It may feel like international mega businesses are running the world but SMEs play a major role in holding the world’s economies together. So, how can the little guy survive amidst behemoths? Business blogger and columnist, JES MAGILL (webwriters.co.nz), shares some most useful advice.
These sure are interesting times for SMEs. On one hand, we have a leading economist, Cameron Bagrie, encouraging small business to step up and fill the void left by the dairy, petroleum and mining industries as their dominance wanes in the new world business order.
OECD estimates back this view too, stating recently that half of the growth in employment in the future is predicted to come from small and medium-sized businesses. So, no pressure then!
On the other hand, recent business confidence surveys released in New Zealand point to challenging times, with business confidence in Auckland especially taking a hit. Increased petrol prices, rising labour costs, the need for more housing and more infrastructure will certainly keep SMEs on their toes.
Eight tips to help ease business pain for SMEs
Thank goodness then, for Nicole Coyne’s 8 Tips For Future Proofing your Business. Director of Tikumu Business Consulting, Nicole helps business owners and operators build solid business foundations.
“If you’re serious about building a solid business, you probably need to overcome certain challenges and kick a few bad habits into touch,” says Nicole. Take a look at her pointers below, they may just make the difference:
1) Business Plan and Vision
I speak to many small business owners and unfortunately many of them don’t have a business plan. They tend to live in the here-and-now and operate in a lovely comfort zone, where they fail to think about the future of their business. Step outside of the comfort zone and start thinking about what you want your business to look like in 5 or 10 years time. Build your business vision and construct your plan to move in the right direction.
2) What’s your exit strategy?
Many small business owners give me a funny look when I ask them what their exit strategy is. Many of them answer, “I’m running my business, why would I want to exit it?” Well, it’s not about exiting straight away; it’s about future planning. If you had to put yourself into the position of looking to buy an existing business, what would catch your eye and make you put in an offer for your own business? So the point of an exit strategy is two-fold. Building a reputable business that is well structured with a solid foundation, which will be worth selling one day.
3) Listen to the customer
Such a simple thing, but yet can be completely missed, especially for larger businesses who somehow move further away from their customers the larger they grow. Here again, small businesses have an amazing opportunity to really listen to their customers and can be quick off the mark to react and adapt to feedback. What is your customer engagement plan?
4) Financial literacy
Know your numbers. Yes, you may have an accountant to guide you, but make sure you are aware of what is going on in your business from a financial point of view. Schedule regular reviews and be aware of what your expenses are, where the money is going and ensuring that you are sticking to your budgets. A false move or bad decision can really hurt your business.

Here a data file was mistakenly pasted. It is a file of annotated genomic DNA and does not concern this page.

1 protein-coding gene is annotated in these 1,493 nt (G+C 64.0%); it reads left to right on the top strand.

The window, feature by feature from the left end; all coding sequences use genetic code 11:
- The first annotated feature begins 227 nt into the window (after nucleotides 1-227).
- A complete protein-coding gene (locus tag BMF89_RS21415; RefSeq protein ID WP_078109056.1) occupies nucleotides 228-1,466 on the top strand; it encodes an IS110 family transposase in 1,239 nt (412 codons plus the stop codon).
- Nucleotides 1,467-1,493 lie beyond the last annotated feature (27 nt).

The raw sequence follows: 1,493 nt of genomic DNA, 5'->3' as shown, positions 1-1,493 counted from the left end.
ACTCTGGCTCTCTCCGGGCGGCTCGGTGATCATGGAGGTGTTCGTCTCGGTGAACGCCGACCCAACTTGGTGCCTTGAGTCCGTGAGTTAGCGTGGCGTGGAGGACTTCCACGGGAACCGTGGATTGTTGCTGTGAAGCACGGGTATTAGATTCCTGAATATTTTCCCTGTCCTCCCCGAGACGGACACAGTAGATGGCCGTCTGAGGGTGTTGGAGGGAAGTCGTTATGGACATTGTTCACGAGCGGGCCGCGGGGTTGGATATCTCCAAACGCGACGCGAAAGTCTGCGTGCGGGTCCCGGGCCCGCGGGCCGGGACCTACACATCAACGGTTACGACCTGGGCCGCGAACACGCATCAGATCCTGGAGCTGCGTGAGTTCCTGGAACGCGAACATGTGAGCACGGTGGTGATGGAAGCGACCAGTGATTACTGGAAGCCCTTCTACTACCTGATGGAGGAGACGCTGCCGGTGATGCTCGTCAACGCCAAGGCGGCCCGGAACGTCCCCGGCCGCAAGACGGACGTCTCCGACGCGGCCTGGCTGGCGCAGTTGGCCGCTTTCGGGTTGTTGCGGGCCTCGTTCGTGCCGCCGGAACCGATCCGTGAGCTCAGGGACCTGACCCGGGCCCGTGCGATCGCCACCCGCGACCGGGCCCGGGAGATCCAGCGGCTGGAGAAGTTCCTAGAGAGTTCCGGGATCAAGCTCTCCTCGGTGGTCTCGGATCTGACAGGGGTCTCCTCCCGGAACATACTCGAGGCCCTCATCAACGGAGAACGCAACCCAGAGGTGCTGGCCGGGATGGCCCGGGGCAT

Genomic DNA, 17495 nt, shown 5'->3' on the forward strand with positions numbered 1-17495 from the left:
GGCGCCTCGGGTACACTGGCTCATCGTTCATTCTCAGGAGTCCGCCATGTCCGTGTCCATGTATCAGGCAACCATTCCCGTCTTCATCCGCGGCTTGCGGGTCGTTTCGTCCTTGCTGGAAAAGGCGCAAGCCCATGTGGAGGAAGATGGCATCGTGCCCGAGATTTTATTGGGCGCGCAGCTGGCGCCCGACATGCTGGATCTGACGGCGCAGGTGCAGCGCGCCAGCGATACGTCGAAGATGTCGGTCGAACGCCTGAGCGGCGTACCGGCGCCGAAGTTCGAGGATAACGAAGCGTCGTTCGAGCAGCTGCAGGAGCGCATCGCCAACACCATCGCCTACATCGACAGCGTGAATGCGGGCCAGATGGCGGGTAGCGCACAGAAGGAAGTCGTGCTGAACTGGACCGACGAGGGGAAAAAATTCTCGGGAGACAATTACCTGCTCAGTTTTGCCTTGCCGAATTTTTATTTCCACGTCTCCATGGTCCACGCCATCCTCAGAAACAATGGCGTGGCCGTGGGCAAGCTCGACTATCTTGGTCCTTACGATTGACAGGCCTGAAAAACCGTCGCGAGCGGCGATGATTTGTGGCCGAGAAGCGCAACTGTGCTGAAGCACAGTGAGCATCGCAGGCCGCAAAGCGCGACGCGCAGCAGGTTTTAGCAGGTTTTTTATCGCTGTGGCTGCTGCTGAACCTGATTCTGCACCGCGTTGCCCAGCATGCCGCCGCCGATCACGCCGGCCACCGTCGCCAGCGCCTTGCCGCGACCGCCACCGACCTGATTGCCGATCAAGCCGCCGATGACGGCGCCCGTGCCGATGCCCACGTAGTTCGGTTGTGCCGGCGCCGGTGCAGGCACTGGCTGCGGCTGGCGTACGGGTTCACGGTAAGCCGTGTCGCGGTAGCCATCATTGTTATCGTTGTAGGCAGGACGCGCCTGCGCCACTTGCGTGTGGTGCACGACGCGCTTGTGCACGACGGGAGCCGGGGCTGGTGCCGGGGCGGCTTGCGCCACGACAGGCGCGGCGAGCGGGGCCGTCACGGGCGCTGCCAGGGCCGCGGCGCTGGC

5) Understand your strengths, but also your weaknesses
We live in a country with a good old “I can do it” attitude. This is a brilliant mindset to have, especially in a small business, where you are the chief cook and bottle washer, as well as the CEO. However it can also be your downfall. There will be tasks that you quite frankly will be rubbish at, or just not like. Figure out a way of delegating it, automating it or mastering it. Think about the wasted time and energy if you do not.
6) Learn to work on your business, not just in your business
This is a huge adjustment for many small business owners. Most small businesses are established on the back of the owner’s specific skills. Servicing the customers directly and working on the tools is what they do best. In order to grow the business, this mindset needs to change. As a business owner your position will change into a management and leadership role and you will find yourself not working on the tools as often as before. How will you shift into your new role without leaving a gap in your previous position?
7) Learn to sell your business and yourself
If I had a dollar for every time I heard a small business owner say “No, I’m not a sales person” I would be a billionaire. Reality-check, as a business owner you are constantly on stage representing your business and brand. Learn to get comfortable with this and if required, equip yourself with selling skills. Whether you love it or hate it, you are selling your businesses every time you talk to someone, so make sure you do it right!
The concept of work-life balance is tricky for many business owners. However, it does need to be said that if you don’t find a good balance between work and rest then guaranteed you will be paying for your lack of balance in some shape or form. Start early and get into the habit of building this balance into your daily and weekly routine.
It’s always worth taking time out to focus on where you’re heading with your business. If one aspect of your operation in the too-hard basket involves how you communicate with your customers and promote your business online – your website content – it’s time to dust off the file and make some changes. And it’s easier than you think. Contact us on www.webwriters.co.nz or call 027 537 4017 and we’ll do the rest. Affordable rates are the icing on the cake.